Ever since his hickory-smoked 1995 debut, "Cheatin Heart Attack," Austin, Texas-based roadhouse renegade Dale Watson has traded in the traditional tear-in-your-beer-isms of vintage country, rockabilly and honky tonk.
He has tracked an album of Red Sovine-school truck-driving anthems (1998's "The Trucking Sessions") and finally recorded at his dream location, Sun Studios in Memphis, Tenn., for 2011's "The Sun Sessions."
His new recent-divorce-documenting "El Rancho Azul" follows heartbroken suit with "Smoky Old Bar," "Thanks to Tequila," "Drink Drink Drink," "I Drink to Remember" and a new concert favorite, "I Lie When I Drink."
But there's an anomaly on the recording, which Watson will dip into in concert in San Francisco this week. "Daughter's Wedding Song" is a father's touching tribute to his little girl as she walks down the aisle.
But before fans get all mushy, Watson sets the record straight. His own two kids, Grace, 15, and Raquel, 20, are not married. "Thankfully!" he says, with a sigh of relief.
"I wrote that song because I do a lot of weddings when I'm home in Texas — actually all over," he says. "And not only is the money good, it's my favorite type of private function to play."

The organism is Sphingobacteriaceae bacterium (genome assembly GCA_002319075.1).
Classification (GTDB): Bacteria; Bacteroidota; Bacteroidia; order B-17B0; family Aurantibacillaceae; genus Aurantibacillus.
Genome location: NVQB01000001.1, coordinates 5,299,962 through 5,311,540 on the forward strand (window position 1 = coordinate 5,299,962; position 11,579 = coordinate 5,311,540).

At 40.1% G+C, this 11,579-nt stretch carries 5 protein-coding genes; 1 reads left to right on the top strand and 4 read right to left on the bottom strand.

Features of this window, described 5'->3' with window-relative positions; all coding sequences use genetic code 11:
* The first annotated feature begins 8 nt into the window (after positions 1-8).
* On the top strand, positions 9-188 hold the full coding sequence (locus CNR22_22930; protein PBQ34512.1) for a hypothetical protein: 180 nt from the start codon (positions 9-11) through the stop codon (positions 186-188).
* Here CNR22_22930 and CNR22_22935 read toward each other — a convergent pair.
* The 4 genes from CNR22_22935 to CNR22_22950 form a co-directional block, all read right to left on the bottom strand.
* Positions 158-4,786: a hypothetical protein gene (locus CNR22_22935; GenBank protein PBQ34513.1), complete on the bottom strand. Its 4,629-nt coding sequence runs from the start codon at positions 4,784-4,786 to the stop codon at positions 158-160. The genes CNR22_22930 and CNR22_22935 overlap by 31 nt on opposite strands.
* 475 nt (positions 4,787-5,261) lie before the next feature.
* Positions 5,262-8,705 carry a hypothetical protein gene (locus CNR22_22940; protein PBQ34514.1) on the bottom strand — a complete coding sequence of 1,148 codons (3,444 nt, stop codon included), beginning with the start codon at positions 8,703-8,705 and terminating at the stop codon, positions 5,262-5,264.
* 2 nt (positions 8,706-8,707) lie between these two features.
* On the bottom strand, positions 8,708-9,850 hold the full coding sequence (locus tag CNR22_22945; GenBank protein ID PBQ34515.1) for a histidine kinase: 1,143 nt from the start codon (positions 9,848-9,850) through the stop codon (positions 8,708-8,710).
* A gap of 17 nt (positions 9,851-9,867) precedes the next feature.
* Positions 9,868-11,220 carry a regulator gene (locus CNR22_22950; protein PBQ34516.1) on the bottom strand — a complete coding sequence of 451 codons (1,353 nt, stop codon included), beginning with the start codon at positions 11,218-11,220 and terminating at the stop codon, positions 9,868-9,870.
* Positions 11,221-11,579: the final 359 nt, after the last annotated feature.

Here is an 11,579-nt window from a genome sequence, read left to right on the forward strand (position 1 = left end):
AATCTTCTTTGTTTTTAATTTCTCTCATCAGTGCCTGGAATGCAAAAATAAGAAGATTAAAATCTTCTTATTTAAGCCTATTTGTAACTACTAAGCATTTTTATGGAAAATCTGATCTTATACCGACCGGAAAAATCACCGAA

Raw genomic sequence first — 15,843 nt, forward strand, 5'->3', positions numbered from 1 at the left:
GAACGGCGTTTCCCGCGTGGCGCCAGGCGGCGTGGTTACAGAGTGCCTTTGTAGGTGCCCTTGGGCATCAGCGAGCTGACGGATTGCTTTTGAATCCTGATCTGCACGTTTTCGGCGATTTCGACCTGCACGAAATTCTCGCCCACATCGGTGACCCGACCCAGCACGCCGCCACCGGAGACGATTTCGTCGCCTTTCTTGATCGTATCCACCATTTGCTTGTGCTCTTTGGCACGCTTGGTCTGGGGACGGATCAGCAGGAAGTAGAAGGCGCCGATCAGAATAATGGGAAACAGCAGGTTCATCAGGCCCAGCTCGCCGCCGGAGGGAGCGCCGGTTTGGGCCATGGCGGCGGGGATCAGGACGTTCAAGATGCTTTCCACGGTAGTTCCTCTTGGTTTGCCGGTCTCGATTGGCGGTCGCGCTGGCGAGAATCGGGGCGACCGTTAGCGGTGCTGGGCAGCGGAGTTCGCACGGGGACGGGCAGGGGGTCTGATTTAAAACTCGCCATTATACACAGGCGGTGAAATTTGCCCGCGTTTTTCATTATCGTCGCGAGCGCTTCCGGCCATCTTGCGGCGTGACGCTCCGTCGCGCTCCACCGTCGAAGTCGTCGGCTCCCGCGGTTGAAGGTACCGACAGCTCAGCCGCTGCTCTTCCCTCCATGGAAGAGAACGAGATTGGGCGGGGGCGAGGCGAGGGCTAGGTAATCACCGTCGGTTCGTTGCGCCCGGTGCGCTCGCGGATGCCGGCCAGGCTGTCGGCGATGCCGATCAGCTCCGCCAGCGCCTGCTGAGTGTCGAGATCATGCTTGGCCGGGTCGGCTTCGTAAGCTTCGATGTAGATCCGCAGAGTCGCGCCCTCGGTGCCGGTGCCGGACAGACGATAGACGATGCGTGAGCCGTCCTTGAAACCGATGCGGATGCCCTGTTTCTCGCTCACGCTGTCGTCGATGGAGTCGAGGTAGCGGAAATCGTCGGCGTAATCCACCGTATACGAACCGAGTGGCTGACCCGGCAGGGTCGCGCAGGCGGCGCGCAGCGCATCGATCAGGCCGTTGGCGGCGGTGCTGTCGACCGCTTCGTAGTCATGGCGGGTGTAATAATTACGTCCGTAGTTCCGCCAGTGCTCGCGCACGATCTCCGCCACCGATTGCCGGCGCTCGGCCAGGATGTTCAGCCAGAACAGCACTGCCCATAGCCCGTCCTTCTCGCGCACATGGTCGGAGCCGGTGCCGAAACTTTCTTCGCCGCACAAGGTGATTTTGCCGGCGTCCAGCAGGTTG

There's a bonus if you book this purist for your nuptials. He also just happens to be an ordained minister.
"So I've married people, about 20 couples at this point," he says.
Often, engaged paramours that first met at Watson's shows ask him to oversee their ceremony and then play the reception.
"So you get to see relationships evolve from a first date to a wedding, and sometimes years later, you get to meet their kids. It's a lot of fun," he says.
The reverend's most elaborate rite was one held at a sprawling country club in Virginia.
"There were ice sculptures everywhere, tons of lobster and steak. It was like something out of some insane movie," he says.
But don't believe the easy-pickup pickings depicted in the film "Wedding Crashers," he adds: "Because everybody's usually coupled up at weddings."
Watson doesn't take requests, either.
"They know they're not going to get 'Louie Louie' or any Top 40 stuff out of me. But luckily, with the type of music I do, we've got lots of love songs," he says.
Watson, 50, sees Nashville, Tenn., as emasculated, disconnected from its hillbilly roots. So he's championing a new genre called "Ameripolitan," with a kickoff awards show scheduled in February in Austin.
All he needs now, he chuckles, are business cards touting his availability for bars, weddings, bar mitzvahs. "Hey, I'll play a bris — I don't care!" he says. "I'll play songs about cutting things up. Or maybe I'll just do 'Mack the Knife'!"
IF YOU GODale Watson
Opening for Old Crow Medicine Show
Where: Warfield, 982 Market St., S.F.
When: 8 p.m. Thursday
Tickets: $35 to $47
Contact: (415) 673-4653, www.axs.com